City of London places advertising banners on illegitimate sites

Advertising on illegal file sharing websites is about to change after the Police announced that it has secured prime placement at the top of pages to warn users that the site in question is currently under investigation.

Related: Game of Thrones illegal downloads targeted by London Police in copyright crackdown

The Police Intellectual Property Crime Unit [PIPCU] run by the City of London Police is working with Project Sunblock to place the banner ads at the top of copyright infringing sites with messages from the force making clear that it is looking into the site.

Each banner also asks that users close the site and Police believe the move pulls away a layer of authenticity that legitimate banner ads sometimes give sites.

“This work also helps us to protect consumers. When adverts from well known brands appear on illegal websites, they lend them a look of legitimacy and inadvertently fool consumers into thinking the site is authentic,” said head of PIPCU, DCI Andy Fyfe.

Before the banner ad method is applied, officers from PIPCU evaluate sites to ascertain whether they are infringing copyright. If this is the case then the unit contacts the site owner to offer a dialogue that urges them to operate within the law.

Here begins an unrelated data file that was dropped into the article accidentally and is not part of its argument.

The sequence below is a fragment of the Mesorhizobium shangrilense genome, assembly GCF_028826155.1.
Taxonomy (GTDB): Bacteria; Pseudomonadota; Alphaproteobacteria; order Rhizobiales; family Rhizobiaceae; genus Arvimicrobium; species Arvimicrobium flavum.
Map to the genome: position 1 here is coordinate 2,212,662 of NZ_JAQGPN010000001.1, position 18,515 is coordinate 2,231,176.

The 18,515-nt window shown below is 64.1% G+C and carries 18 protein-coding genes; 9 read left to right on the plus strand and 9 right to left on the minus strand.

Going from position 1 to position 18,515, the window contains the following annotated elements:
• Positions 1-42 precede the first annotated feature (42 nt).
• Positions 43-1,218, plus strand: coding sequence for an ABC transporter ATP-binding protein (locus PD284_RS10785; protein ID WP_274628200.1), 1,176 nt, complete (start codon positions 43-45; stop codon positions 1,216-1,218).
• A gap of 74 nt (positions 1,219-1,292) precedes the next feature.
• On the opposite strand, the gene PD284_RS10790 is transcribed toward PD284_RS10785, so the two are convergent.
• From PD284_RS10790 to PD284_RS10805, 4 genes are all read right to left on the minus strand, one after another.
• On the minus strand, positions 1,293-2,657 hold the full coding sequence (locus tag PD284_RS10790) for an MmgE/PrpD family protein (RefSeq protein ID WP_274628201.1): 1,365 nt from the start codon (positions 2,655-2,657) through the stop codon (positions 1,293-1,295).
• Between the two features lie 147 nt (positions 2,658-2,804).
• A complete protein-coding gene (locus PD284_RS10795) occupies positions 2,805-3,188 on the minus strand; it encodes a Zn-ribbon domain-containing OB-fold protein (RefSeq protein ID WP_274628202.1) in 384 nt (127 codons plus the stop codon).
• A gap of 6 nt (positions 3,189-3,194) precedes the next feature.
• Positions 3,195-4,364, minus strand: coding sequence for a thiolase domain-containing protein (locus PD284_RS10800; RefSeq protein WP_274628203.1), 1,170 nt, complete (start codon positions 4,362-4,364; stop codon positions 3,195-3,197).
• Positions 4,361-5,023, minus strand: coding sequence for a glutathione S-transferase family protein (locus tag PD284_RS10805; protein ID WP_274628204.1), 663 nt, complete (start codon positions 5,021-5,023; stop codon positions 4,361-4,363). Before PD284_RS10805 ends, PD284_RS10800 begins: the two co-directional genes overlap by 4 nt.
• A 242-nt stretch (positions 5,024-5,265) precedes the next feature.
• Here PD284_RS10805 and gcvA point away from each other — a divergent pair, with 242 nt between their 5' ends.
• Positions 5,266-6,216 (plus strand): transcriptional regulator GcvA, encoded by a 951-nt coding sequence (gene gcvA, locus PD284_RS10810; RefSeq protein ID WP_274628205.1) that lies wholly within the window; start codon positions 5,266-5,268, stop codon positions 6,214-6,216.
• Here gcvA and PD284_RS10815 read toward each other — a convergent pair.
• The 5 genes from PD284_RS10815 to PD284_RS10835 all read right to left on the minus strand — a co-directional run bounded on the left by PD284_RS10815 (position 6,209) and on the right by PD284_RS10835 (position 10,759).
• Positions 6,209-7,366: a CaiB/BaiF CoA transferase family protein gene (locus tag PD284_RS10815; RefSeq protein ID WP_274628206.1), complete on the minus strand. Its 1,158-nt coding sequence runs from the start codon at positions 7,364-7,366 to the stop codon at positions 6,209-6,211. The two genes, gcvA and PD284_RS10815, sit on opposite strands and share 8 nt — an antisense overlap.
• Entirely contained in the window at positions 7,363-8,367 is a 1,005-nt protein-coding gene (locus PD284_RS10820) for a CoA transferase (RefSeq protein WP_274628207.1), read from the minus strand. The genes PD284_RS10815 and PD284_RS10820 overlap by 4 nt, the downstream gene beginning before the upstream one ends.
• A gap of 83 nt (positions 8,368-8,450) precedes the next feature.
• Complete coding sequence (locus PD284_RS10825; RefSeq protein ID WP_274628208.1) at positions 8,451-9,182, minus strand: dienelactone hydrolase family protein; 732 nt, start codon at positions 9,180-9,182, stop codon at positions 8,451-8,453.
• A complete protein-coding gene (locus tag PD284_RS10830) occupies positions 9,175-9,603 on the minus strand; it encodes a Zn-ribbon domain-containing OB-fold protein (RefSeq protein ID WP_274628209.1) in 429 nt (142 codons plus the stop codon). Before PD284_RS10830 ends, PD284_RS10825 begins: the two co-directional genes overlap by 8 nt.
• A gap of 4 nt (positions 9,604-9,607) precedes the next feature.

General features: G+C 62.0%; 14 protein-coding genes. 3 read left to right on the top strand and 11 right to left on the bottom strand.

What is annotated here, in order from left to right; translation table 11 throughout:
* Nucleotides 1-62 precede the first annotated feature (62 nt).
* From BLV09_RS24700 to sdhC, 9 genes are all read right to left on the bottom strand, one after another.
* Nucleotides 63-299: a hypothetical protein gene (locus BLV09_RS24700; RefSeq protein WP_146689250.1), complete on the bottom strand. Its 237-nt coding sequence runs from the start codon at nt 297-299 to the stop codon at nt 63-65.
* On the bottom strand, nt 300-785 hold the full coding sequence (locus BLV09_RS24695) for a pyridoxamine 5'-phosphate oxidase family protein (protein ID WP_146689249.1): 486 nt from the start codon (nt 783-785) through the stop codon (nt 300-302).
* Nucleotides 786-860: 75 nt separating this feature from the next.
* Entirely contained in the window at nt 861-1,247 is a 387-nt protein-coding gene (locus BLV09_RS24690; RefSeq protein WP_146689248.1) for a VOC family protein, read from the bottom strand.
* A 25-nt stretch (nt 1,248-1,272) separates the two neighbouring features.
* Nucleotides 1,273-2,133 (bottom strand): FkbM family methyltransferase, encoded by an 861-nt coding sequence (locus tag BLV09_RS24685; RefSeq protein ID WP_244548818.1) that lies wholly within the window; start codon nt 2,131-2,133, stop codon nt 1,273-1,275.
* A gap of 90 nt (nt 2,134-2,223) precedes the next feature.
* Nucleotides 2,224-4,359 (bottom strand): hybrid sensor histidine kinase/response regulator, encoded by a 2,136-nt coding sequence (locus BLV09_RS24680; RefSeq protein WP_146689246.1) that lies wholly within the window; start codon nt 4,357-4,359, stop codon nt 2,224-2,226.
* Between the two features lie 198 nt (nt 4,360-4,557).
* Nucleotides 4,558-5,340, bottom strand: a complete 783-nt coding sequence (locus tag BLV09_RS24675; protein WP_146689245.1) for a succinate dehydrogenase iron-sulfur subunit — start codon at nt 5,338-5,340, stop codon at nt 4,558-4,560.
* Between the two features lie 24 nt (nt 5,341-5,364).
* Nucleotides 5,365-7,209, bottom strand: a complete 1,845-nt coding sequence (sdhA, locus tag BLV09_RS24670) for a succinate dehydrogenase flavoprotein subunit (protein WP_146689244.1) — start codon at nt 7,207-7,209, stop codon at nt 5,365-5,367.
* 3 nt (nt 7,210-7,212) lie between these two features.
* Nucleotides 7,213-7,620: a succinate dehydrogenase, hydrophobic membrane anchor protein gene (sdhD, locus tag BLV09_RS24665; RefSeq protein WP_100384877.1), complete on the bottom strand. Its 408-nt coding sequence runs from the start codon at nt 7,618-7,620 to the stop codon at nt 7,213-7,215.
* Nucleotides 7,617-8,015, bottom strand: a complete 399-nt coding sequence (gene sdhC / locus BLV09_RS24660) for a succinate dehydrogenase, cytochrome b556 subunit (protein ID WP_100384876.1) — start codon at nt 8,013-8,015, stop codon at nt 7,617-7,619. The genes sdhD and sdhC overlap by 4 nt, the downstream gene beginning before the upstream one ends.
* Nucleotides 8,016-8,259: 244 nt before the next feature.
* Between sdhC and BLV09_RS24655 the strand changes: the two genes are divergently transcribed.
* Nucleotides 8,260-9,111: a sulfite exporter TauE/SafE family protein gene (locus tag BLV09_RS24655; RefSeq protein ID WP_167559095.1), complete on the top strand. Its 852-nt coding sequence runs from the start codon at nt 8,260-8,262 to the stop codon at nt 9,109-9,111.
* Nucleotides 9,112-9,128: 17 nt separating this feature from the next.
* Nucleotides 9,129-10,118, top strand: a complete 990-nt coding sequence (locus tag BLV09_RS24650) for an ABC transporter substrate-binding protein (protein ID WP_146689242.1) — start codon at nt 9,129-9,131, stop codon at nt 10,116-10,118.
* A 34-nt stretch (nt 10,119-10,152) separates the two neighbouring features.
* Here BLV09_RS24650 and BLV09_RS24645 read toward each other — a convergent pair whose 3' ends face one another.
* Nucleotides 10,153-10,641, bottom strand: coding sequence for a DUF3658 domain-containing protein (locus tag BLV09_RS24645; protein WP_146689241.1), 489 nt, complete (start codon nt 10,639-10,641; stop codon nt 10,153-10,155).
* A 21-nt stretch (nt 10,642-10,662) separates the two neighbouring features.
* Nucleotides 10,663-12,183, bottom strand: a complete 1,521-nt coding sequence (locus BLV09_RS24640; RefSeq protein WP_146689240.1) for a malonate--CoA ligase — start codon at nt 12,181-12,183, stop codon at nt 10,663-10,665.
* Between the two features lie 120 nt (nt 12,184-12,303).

It’s only when a site fails to comply with the Police that a range of methods are employed such as seeking suspension of the site from the domain registrar, advert replacement or being placed on the Infringing Website List [IWL].

At the heart of the initiative is technology provided by Project Sunblock, which is already used by major brands to stop their adverts appearing alongside questionable content like pornography or pirated material. In this case it will work by displaying a Police ad on any site that is part of the IWL provided by PIPCU.

Related: 2,500 websites selling dodgy knock offs shut down by Police

No money has been handed over by the Police to display the ads and it’s part of the wider Operation Creative that is run between the Police and advertising industry.

Image Credit: BBC